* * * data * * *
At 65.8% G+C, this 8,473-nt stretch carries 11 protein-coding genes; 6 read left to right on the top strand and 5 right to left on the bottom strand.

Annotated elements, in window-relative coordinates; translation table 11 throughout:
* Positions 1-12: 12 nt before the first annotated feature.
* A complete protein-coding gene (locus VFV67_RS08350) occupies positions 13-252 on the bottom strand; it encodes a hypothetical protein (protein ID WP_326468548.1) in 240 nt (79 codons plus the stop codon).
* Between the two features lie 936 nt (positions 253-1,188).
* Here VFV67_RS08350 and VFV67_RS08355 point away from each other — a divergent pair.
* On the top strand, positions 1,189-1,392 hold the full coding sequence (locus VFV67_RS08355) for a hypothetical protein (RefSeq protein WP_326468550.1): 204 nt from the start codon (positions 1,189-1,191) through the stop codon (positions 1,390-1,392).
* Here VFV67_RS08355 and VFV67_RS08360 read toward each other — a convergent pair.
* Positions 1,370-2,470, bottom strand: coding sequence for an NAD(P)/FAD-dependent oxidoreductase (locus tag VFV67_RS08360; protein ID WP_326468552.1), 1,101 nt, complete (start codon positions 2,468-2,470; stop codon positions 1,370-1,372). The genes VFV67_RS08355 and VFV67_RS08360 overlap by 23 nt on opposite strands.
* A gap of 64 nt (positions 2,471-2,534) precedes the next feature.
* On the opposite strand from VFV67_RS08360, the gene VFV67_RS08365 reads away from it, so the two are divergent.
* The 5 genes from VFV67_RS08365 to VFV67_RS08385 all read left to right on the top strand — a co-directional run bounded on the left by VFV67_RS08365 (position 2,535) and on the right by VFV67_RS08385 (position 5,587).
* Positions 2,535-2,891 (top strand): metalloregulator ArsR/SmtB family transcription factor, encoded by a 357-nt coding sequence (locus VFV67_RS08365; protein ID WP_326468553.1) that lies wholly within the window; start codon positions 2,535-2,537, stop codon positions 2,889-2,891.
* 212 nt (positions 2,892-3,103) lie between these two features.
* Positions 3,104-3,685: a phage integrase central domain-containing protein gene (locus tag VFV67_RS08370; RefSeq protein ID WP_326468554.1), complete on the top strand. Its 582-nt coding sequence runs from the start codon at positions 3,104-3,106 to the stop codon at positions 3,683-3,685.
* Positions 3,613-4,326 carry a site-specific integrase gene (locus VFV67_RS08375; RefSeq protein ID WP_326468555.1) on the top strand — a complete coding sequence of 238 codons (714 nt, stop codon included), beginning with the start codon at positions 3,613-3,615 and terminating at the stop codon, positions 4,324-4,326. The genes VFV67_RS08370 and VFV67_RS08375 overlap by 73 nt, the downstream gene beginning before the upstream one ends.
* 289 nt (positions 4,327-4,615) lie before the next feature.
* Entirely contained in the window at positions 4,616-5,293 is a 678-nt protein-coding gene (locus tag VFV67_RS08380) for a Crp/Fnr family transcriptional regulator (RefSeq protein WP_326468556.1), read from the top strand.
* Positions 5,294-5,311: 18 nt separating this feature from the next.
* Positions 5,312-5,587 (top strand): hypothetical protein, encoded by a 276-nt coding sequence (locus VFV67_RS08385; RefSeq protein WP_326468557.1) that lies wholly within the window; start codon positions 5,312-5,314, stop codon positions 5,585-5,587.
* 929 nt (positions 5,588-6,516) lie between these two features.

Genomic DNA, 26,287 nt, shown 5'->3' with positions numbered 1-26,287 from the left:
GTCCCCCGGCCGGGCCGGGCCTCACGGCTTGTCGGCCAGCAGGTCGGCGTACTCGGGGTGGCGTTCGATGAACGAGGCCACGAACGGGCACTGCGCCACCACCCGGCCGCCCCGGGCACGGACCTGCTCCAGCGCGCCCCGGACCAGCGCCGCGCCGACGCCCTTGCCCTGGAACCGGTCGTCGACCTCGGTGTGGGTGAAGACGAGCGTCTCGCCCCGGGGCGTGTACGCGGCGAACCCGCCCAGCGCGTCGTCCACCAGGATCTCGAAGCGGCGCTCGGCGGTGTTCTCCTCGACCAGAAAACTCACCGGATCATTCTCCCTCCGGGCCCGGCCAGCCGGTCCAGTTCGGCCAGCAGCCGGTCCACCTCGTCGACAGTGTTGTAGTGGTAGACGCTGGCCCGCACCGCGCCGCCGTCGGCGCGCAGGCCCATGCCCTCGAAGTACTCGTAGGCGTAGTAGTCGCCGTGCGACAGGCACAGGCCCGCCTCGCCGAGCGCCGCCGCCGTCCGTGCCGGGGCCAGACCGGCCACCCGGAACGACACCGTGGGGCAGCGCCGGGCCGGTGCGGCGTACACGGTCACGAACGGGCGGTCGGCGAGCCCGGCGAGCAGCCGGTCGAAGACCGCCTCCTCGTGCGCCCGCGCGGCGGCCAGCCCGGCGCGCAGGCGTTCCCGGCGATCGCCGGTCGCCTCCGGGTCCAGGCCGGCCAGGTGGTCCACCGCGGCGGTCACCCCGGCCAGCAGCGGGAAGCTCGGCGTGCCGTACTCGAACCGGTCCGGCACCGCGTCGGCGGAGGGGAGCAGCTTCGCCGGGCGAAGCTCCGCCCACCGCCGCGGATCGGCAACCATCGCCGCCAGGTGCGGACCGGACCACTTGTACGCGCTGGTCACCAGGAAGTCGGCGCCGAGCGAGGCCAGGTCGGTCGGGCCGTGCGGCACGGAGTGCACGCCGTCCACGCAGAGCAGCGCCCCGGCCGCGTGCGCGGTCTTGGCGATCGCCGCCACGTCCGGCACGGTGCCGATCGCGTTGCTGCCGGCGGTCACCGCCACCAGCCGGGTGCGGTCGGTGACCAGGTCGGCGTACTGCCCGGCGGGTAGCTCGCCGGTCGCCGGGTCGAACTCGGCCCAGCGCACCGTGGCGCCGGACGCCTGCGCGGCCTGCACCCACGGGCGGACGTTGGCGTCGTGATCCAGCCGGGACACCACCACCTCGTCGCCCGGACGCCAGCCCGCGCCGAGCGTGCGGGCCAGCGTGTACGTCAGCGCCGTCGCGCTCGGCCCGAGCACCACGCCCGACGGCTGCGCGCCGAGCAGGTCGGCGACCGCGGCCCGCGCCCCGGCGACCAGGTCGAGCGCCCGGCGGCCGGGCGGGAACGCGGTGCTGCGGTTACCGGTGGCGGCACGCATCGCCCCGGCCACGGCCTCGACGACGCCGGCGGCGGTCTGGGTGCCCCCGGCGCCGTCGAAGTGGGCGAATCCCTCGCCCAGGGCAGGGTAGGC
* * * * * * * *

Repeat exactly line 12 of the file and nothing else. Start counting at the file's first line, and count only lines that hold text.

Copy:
* The 5 genes from VFV67_RS08365 to VFV67_RS08385 all read left to right on the top strand — a co-directional run bounded on the left by VFV67_RS08365 (position 2,535) and on the right by VFV67_RS08385 (position 5,587).